Those all-important greenbacks — in the form of lower energy bills, ROI, and tax breaks — are driving many companies toward more eco-responsible, waste-reducing, sustainable IT initiatives, perhaps much more than the allure of environmental stewardship alone
Such are the key findings of InfoWorld’s Green Computer Research Report. The survey, conducted by IDG Research Group, polled 358 IT professionals — representing companies ranging from SMB to enterprise — on technology solutions and practices that can reduce waste and associated costs by conserving energy and other resources. Technologies that fall into this “lean-tech” category include more energy-efficient PCs and servers, thin clients, and power-management products, as well as server and storage consolidation strategies and more efficient datacenter and server-room cooling.
Nearly three-quarters of the survey’s respondents expressed at least some familiarity with green computing, which also encompasses technologies and strategies geared at reducing an organization’s impact on the environment, such as the amount of harmful gasses it produces, the presence of toxic substances in wares bought or sold, and the quantity of reusable materials that end up in landfills. Here, green computing might include employing alternative energy, recycling PCs and purchasing refurbished ones, and implementing tools such as telepresence to reduce travel.
Going green to save green
Nearly 7 in 10 respondents have started down the green road, with 24 per cent currently using or pilot-testing green computing solutions and 45 per cent more in the planning stage of at least one initiative. Of the 17 per cent who have no plans to implement a green solution in the next 12 months, 26 per cent don’t see an ROI in adopting green computing, 15 per cent report that it is not in the budget, and another 15 percent state that their companies’ energy costs are not high enough to justify the investment.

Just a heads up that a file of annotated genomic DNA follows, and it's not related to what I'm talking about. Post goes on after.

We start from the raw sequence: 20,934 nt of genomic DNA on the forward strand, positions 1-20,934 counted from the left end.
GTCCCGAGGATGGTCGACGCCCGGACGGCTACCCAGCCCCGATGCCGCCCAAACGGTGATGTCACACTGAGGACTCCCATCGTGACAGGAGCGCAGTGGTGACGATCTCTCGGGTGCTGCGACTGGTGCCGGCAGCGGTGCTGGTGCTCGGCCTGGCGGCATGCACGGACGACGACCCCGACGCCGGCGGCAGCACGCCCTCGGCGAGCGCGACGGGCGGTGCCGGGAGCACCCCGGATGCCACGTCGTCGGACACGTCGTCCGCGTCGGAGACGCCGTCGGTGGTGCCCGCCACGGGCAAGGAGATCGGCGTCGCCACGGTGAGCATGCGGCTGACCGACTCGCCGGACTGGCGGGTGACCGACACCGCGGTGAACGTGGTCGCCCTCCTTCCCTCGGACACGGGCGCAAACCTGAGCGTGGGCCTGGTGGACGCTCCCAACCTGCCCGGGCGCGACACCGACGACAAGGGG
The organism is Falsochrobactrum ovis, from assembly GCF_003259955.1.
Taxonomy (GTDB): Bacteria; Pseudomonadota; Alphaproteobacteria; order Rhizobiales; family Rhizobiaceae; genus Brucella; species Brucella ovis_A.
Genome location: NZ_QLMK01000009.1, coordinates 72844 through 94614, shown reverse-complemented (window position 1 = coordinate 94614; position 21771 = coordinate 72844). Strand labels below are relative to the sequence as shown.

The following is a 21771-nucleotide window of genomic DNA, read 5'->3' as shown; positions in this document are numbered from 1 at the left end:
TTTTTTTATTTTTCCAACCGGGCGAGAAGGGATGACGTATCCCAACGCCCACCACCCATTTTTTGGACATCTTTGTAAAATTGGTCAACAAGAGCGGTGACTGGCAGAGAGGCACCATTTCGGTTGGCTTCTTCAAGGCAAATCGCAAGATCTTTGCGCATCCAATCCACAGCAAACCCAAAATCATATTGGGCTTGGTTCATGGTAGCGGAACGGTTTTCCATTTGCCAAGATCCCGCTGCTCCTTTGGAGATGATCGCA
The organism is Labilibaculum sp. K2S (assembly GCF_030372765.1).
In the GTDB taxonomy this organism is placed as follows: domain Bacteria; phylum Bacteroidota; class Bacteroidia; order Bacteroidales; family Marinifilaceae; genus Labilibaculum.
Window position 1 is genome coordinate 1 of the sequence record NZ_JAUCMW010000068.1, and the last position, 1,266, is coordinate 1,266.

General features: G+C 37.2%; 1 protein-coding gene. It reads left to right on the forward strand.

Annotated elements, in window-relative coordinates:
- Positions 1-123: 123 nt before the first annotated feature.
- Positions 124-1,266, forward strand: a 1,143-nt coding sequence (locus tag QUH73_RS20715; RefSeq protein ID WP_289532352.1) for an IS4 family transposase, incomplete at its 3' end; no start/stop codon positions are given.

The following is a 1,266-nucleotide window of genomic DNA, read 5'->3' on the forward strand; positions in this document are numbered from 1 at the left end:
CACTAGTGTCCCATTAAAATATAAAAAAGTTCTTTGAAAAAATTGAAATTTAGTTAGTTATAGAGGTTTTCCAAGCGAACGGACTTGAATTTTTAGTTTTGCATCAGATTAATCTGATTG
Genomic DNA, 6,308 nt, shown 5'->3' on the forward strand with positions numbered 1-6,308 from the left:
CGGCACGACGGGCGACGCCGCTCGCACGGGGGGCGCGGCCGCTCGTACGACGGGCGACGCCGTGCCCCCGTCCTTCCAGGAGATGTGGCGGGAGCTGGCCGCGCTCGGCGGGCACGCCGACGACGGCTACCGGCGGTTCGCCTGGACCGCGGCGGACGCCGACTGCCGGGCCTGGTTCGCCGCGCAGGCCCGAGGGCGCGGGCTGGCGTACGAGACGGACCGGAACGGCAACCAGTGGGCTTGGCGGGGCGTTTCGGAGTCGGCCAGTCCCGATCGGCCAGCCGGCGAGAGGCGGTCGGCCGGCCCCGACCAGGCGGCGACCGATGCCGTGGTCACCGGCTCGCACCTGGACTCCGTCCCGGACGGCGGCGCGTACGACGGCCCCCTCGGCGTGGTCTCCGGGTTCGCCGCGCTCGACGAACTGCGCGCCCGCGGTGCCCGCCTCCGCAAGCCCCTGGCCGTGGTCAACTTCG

Environmental considerations are certainly stirring a lot of interest in going green. In fact, 86 per cent of survey respondents said green computing is at least somewhat important to protecting the environment. Among those respondents who report that they are embracing green computing, however, the underlying motive appears to be protecting the bottom line more so than protecting Mother Nature: Almost three-quarters, 74 per cent, of companies adopting green computing are doing so to reduce energy costs. Half are adopting such practices to extend useful life of hardware. Meanwhile, 31 per cent are doing it to reduce harmful emissions attributed to global warming and health problems.
In regard to power bills, few companies, 24 per cent, reported that their energy costs have increased over the past 12 months; 60 per cent don’t anticipate those costs will increase over the next three to five years. Still, as noted above, three-quarters are adopting green IT practices to lower power bills.
Energy costs alone aren’t at the forefront of many a business leader’s mind; there’s also concern about future supply. Around two-thirds of the respondents agreed that the nation is facing an imminent power shortage and that energy-saving measures must be taken to ensure future business growth.
Right now, it looks as if companies are content to nibble at the low-hanging fruit of sustainable IT: the desktop. Currently, 76 per cent of respondents are using LCD monitors instead of CRT, while 65 per cent recycle hardware; 51 per cent turn off computers, monitors, and printers when not in use; and 50 per cent put PCs in sleep mode when not in operation.